Weed has been legal in California for three weeks now. How’s it going? See what consumers and innovators say!
Don’t forget to consume responsibly!
Here’s the Coleman Avenue bridge, by the big shopping center at Taylor, where the recent floods have provided for the latest sculpture to hit San José, this time in the middle of the river. Like many sculptures in the city, it’s a meaningless technical exercise, an immense MS Paint job executed by not even an amateur but a disinterested user. The title of the piece is “Interpolating Concepts,” grabbed mid-paragraph from the piece’s indecipherable pseudo-philosophical justification, which is attached to the river bed and visible only to divers.
The medium is pile of sticks and tree trunks on a plinth of rocks with support from a live tree.
When in fifty years, when the vacuous tech-boom society of Google employees collectively decides, based on a single meme, that this is the most important art of their era, and the artist is asked about his motivation, he’ll have nothing to say but that his boss commissioned it in order to show some long-vanished investors the company’s edgy design ideas, much like the inverted 3D-printed cone on the steps of the Convention Center.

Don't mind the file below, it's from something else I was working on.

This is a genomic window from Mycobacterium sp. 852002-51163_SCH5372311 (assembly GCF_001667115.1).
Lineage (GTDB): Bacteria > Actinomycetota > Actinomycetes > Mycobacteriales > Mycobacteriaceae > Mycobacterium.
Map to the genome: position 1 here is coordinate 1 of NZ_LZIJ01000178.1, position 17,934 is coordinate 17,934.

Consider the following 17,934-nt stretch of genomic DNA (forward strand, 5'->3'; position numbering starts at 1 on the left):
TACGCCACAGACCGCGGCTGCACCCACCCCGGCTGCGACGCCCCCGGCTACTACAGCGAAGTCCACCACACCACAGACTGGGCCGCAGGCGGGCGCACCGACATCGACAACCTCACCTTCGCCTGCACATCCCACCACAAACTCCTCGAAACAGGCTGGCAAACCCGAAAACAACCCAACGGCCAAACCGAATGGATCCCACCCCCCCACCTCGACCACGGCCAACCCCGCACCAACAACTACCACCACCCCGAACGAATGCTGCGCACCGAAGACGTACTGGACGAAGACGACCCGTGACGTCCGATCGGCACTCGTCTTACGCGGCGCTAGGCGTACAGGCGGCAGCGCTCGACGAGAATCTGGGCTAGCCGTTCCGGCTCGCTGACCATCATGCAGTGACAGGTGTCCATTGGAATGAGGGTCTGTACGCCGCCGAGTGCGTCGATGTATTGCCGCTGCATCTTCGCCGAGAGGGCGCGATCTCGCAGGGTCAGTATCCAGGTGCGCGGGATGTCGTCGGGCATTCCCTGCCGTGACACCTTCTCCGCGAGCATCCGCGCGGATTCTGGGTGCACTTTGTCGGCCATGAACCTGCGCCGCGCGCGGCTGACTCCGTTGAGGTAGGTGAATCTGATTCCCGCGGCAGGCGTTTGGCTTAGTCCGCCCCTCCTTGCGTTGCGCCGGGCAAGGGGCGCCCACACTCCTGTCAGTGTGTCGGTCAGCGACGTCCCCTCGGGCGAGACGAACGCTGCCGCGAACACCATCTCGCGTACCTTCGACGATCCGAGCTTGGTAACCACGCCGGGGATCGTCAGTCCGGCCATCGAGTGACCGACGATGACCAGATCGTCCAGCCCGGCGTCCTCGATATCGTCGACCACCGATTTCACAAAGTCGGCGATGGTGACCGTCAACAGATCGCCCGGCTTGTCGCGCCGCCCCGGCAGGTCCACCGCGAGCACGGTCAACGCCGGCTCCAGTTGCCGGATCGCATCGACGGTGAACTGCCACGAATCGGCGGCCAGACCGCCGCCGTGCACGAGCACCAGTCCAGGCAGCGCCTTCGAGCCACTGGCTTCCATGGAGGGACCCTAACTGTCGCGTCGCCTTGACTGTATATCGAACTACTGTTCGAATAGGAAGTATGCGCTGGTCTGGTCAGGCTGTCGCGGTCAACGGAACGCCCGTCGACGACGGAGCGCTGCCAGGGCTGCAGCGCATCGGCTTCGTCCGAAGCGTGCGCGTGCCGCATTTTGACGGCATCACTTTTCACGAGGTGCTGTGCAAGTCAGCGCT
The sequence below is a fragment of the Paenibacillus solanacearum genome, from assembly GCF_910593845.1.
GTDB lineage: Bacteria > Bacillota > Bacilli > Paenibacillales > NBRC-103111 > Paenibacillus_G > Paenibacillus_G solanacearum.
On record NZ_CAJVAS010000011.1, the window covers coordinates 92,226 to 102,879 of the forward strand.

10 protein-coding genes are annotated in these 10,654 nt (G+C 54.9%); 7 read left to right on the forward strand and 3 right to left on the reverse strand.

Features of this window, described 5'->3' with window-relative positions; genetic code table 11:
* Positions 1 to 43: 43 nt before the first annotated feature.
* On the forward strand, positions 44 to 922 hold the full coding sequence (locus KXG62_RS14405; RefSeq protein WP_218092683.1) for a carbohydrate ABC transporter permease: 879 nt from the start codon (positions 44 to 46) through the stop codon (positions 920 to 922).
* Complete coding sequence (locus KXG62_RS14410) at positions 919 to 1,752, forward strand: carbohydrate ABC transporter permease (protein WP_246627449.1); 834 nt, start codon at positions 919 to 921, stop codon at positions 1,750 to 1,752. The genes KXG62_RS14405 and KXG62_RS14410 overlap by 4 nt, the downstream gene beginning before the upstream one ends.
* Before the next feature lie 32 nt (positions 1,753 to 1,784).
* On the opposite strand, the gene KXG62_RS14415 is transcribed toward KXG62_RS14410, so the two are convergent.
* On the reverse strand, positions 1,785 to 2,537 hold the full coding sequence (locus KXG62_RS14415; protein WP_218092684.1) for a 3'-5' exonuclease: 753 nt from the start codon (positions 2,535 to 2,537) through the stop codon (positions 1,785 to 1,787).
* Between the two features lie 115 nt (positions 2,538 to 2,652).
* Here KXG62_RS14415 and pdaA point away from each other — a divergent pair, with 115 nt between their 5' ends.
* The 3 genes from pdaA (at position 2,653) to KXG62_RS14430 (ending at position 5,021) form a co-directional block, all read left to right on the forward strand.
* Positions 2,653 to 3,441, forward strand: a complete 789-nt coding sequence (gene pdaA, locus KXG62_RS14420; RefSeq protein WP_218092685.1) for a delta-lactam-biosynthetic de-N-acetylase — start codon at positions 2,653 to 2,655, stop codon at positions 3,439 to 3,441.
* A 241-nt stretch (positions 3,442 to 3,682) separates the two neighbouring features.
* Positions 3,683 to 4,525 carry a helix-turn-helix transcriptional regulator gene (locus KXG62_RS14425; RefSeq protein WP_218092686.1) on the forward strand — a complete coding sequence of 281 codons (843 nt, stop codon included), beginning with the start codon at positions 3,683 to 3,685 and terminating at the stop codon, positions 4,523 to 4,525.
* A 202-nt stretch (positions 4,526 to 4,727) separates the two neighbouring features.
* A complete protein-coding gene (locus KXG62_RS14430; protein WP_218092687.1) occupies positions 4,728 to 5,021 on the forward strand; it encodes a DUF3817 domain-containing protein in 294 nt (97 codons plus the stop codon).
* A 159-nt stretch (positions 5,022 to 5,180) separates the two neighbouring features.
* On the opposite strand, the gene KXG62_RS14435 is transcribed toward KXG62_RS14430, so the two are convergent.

The piece unfortunately took very little logistics to produce, practically zero quarterbacking of dealmaking with Chinese suppliers, and therefore practically zero child laborers were exploited in order to produce it, unlike the iPhone. Americans get off on the idea that everything they consume, including art materials, are produced under the most egregiously, unnecessarily harmful and exploitative means, because it amplifies their sensation that “we’re lucky to live here,” even though they themselves cause the rest of wherever else to not be so lucky a location.
The sculpture, nonetheless, unfortunately doesn’t really hit the latter points in any way.
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